What is Repentance?

Repentance is what results when godly sorrow meets a godly response. It comes about when we change our attitude and our action toward sin.

Thayer’s Bible Dictionary defines the Greek word for repent in this way, “To change one’s mind; to change one’s mind for better, heartily to amend with abhorrence of one’s past sins.”

Repentance is a life-changing event and it begins when sin in our life is pointed out to us by the gospel. When we are convicted in our hearts of that sin, we are made sorrowful. This is Godly sorrow.

“For godly sorrow worketh repentance to salvation not to be repented of…” — 2 Corinthians 7:10

Godly sorrow is what brings about the desire for change and the proper actions that demonstrate that change in our lives. In contrast to Godly sorrow, worldly sorrow “worketh death” (2 Corinthians 7:10) and comes about not as a response to the gospel, but as a response brought on by the consequences of sin.

What is Repentance? | Jack McNiel, Evangelist, Oak Grove Church of Christ

Worldly sorrow results when a person “gets caught” or is made to suffer the consequences of his sin. Only when the consequences become severe enough does worldly sorrow lead one to change his life. This model of repentance does not reflect a positive response to the gospel but a negative response to stimuli, not unlike a cow being shocked with an electric cattle prod.

True Repentance Comes as a Response to the Gospel

True repentance, on the other hand, can only come as a positive response to the gospel.

Repentance, along with faith can only be demonstrated by a positive response to the gospel. It is this positive response that “worketh salvation not to be repented of…” (2 Corinthians 7:10). We respond positively to the gospel when we confess Christ and submit ourselves to His will and are baptized.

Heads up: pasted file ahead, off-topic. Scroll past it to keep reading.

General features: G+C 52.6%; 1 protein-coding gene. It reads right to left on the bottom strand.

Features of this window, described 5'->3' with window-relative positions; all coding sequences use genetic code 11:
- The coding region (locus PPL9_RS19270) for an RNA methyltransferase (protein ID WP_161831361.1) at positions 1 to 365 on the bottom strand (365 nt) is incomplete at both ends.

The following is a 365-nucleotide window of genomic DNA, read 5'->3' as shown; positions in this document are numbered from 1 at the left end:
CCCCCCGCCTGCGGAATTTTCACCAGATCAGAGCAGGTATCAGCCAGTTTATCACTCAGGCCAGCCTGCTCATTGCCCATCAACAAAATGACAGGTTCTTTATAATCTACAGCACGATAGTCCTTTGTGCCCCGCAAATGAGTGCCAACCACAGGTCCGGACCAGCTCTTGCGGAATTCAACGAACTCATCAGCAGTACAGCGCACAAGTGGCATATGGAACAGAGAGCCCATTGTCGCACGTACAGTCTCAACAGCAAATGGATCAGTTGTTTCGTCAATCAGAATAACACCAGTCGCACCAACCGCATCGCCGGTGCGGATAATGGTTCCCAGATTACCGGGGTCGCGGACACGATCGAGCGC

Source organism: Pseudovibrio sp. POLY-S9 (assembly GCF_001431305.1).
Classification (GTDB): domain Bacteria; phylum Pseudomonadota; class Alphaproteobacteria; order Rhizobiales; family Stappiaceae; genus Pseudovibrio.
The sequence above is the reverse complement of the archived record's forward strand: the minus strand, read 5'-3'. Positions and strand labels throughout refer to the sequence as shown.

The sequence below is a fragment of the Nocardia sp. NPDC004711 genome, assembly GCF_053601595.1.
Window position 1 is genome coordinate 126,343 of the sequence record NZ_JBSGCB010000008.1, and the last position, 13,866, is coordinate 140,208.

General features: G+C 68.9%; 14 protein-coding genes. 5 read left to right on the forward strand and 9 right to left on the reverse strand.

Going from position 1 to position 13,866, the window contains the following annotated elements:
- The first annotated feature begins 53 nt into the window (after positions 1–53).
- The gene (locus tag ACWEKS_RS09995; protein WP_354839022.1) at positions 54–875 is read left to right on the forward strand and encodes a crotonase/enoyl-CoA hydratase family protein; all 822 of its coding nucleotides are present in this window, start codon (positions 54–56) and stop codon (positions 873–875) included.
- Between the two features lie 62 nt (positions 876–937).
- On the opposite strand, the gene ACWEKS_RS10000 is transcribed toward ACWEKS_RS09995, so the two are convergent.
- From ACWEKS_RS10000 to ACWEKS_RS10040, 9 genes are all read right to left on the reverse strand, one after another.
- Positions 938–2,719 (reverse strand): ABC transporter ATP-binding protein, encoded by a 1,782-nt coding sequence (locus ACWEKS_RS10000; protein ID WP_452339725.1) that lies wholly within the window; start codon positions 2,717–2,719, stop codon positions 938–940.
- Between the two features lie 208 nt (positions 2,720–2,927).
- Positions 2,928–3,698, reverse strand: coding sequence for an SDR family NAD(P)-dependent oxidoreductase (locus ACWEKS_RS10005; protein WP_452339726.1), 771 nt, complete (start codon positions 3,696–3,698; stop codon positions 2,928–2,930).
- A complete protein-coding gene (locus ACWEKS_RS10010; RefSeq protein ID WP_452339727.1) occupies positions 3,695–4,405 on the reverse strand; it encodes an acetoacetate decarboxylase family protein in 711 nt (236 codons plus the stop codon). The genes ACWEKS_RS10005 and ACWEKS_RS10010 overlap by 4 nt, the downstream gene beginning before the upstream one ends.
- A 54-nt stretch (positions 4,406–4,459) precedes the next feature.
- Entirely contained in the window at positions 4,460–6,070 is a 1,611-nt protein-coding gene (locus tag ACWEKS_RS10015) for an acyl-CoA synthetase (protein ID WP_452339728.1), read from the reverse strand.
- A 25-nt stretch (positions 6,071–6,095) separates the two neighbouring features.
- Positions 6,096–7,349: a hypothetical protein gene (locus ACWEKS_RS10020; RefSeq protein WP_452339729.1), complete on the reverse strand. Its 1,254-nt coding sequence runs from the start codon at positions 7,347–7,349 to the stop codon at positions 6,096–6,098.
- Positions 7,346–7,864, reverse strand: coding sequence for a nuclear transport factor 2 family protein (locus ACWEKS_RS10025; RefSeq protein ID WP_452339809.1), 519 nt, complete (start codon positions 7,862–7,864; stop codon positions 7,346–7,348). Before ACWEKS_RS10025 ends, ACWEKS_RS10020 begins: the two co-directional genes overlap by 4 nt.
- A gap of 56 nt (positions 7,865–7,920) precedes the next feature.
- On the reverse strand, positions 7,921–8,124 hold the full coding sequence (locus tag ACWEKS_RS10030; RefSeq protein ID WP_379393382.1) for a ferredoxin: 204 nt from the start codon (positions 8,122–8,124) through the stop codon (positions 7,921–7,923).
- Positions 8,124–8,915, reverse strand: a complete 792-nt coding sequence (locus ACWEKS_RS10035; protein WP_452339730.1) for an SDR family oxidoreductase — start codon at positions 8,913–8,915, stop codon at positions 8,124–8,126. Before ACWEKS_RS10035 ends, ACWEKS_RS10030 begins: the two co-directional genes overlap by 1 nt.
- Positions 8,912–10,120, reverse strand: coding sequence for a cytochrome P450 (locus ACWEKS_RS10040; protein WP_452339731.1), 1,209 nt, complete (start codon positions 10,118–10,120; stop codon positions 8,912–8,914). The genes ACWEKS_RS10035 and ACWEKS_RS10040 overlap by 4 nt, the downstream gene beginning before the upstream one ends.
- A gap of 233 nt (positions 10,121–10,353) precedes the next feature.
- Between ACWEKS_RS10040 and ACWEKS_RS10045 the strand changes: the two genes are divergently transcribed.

Once we have been baptized, we must continue to pattern our lives after the gospel. This is the process of repentance for the alien sinner, but what about repentance for the Christian?

Christian Repentance

One who is already a Christian, when he commits sin, he must also repent. This is accomplished when his godly sorrow brings him back into contact with the blood of Christ, through admission of guilt and fervent prayer.

Simply changing our attitude and action toward sin and being immersed is not enough to affect true repentance. True repentance requires that amends or restitution be made. If we stole money from a person, in order to truly repent, we must do our best to make restitution and return the money. All right thinking people can plainly see the need to make restitution when it comes to theft, murder, or any other crime.

But often the same people that recognize this need for restitution regarding crime and punishment do not see a need when it comes to moral issues.

When a man and woman who are not scripturally married are exposed to the gospel and godly sorrow results, some times they are told that they can “repent” without dissolving their unscriptural marriage, (See Matthew 19:3-9).

But this type of “repentance” is not scriptural because it leaves out restitution.

If a robber breaks into a man’s home, steals his TV, his DVD player and his wife and later repents, all can see that he must return the TV and DVD player. But when it comes to “wife stealing,” many people say that it is OK, because the robber was not a Christian at the time.

Restitution is necessary every time our sin affects another person.

What about murderers?

How can they make restitution? Can they bring back the one they killed? Sometimes full restitution is impossible. The Bible illustrates this in Ephesians 4:28.

“Let him that stole steal no more: but rather let him labour, working with his hands the thing which is good, that he may have to give to him that needeth.” — Ephesians 4:28

The thief must stop his thieving ways; he must to find a way to make an honest living; and he must use what he earns to give to those in need. That is restitution – he is no longer a taker, he is now a giver.

This is exactly what John “The Immerser” was speaking of when he said,

“Bring forth therefore fruits meet for repentance…” — Matthew 3:8

In other words, he was telling them to show or demonstrate their repentance by their works. Just as James challenged with regard to faith,

“Yea, a man may say, Thou hast faith, and I have works: shew me thy faith without thy works, and I will shew thee my faith by my works.” — James 2:18

John was saying to the scribes and Pharisees, “Show forth works that demonstrate your repentance!”

Have you repented, truly repented, of your sins?

— By Jack W. McNiel